"You have website?" asks Karim, proprietor of the Hotel Astoria, Tangier, where I've stayed on and off for over ten years. Karim is a young Casablanca man, always drives a recent model Merc, and is pleased with the online computer which he has just installed behind the Astoria's reception desk.
When he hears that I do indeed have a site he goes straight to joeambrose.net where he soon pounces upon a buxom looking Lydia Lunch on a gig flyer, and wants to know who she is.
"She is a writer and singer," I say. "Jewish."
"Ah!" says Karim. "I have heard about these Jewish women."
Lydia proves a great hit with various guys I meet in Morocco who want to see my site.
"Why you not write about Hotel Astoria, Tangier, on Internet?" Karim asks me.
"I can." I say.
So I do.
I take the overnight train to Marrakesh, leaving Tangier late in the evening and arriving in Marrakesh at 8am.
I'm in first class which means it never gets too crowded but I'm hardly in my seat when I'm joined by a Jewish American couple masquerading as Islamic fundamentalists. He, in his mid 30s, is all decked out in Rich Kid Islamic chic, much like Osama or Cat Stevens. She is covered from head to toe in swathes of black cloth, two paranoid eyes peering out of a hedjab. This one is no Lydia Lunch, however, so the hedjab may be a blessing all round.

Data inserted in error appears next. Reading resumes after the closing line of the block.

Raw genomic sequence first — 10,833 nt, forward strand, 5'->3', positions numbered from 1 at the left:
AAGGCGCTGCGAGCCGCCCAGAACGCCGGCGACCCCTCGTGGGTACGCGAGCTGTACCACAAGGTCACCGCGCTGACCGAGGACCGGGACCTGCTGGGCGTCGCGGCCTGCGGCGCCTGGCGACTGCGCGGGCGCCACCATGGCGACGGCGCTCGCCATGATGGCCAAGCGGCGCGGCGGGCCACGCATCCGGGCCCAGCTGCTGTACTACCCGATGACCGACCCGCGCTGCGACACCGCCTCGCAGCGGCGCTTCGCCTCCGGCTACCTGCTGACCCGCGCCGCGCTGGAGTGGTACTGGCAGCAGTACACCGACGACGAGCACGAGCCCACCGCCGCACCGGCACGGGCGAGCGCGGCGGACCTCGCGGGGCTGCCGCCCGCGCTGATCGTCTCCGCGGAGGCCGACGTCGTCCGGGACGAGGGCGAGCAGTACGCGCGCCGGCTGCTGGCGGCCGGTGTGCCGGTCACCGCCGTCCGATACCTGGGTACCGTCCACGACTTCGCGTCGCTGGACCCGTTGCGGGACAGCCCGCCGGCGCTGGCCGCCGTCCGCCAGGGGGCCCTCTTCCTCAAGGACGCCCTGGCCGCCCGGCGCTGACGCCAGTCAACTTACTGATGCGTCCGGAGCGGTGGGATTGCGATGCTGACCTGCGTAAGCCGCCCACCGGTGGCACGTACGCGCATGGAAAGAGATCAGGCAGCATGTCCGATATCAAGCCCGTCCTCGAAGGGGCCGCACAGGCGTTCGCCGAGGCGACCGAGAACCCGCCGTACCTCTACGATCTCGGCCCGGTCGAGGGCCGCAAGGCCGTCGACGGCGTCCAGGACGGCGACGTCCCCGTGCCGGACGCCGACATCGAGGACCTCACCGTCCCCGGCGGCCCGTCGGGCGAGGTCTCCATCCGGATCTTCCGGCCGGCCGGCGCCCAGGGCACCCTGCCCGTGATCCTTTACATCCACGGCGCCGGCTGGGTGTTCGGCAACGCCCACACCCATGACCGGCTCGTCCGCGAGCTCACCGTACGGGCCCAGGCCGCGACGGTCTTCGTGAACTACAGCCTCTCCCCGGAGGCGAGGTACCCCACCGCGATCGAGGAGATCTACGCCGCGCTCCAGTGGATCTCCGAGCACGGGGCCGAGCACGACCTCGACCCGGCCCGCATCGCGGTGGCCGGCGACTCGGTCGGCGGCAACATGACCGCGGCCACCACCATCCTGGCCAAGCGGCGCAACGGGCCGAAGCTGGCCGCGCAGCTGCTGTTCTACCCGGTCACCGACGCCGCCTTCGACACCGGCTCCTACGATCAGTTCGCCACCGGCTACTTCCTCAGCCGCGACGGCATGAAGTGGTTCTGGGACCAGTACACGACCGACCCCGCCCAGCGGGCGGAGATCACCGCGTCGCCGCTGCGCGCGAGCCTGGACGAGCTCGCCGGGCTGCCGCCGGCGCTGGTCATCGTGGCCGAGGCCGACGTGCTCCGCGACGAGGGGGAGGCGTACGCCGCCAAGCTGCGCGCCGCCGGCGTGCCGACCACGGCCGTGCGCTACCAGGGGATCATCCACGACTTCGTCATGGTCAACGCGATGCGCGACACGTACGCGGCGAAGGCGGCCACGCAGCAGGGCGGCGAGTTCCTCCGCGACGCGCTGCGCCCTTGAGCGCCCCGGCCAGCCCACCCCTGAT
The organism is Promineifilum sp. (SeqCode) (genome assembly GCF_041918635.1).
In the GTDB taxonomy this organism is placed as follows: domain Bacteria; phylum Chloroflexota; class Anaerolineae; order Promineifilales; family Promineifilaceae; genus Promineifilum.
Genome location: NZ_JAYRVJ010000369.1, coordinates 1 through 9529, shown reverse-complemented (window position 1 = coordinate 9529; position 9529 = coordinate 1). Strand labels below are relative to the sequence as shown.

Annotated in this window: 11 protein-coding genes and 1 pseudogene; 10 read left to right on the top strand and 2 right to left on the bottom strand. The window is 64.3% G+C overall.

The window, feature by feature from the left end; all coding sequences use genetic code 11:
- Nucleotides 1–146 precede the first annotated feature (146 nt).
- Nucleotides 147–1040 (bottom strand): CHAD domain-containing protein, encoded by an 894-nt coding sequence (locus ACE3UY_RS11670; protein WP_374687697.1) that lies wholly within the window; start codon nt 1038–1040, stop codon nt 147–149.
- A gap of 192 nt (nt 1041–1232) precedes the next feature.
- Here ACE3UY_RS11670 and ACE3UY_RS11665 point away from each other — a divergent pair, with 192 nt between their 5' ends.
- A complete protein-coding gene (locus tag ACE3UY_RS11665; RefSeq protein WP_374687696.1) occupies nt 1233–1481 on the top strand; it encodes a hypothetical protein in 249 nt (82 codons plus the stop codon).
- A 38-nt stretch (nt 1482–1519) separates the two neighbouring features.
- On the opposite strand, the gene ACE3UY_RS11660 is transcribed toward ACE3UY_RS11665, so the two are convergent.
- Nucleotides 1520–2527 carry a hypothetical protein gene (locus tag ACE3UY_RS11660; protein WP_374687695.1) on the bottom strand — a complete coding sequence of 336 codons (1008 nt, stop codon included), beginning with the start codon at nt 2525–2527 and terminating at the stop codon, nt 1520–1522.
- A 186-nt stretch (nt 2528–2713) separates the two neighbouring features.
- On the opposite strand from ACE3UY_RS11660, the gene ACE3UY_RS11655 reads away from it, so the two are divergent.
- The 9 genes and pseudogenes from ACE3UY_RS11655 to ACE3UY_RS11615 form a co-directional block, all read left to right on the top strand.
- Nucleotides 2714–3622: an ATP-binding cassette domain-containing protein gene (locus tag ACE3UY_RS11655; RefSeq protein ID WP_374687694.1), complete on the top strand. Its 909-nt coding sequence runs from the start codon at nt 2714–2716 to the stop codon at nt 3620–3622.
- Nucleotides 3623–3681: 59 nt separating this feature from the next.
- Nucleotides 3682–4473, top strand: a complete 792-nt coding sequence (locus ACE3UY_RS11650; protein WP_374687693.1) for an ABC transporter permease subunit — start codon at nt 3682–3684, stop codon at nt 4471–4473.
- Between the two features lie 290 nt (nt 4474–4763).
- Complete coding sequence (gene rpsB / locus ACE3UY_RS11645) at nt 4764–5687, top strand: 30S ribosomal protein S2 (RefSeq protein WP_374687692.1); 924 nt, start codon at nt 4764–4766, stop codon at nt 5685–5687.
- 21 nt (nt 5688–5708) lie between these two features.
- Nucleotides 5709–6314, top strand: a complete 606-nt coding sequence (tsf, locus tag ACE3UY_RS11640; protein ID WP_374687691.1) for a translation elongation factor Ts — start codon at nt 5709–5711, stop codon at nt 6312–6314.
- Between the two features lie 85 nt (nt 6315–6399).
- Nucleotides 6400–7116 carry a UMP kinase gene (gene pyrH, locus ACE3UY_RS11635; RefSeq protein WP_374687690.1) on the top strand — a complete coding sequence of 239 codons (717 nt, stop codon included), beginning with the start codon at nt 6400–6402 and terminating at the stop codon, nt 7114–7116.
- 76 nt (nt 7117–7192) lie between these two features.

She stars whispering in a Pittsburg acccent that she doesn't want to sit in this carraige because there is a Christian (me) in it. Cat Stevens heads out into the corridor lookuing for a conductor while she kind of broods over me for a minute before joining him. When they set about arranginig alternative seating it emerges that neither of them has a word of Arabic - very strange for hedjab-style Muslims.
They're hardly gone out the door when I'm joined by Zuber, a charismatic young Moroccan living in Malaga, Spain. He proves a boon companion all the way through the Moroccan night until we reach Casablanca, where he goes to the airport to pick up his mother returning from Mecca after Ramadan.
Exuberant Zuber works as a translator in the hospital in Malaga, dealing with the many Moroccan illegal immigrants who wash up on the south coast of Spain. He likes System of a Down and Metallica, wants to be a drummer, and had an air of freedom about him which reminds me of my earliest encounters with Moroccans.
When he goes I'm on my own all the way to Marrakesh. I listen to Dan Sartain, 2 Pac, and the Stones' Bigger Splash as the sun rises over the desert landscape. Impressed that Sartain is so first class, that the Stones can still cut it, that 2 Pac was so far ahead of his time, I brace myself for the Marrakesh early morning taxi drivers then waiting to ream me at the train station.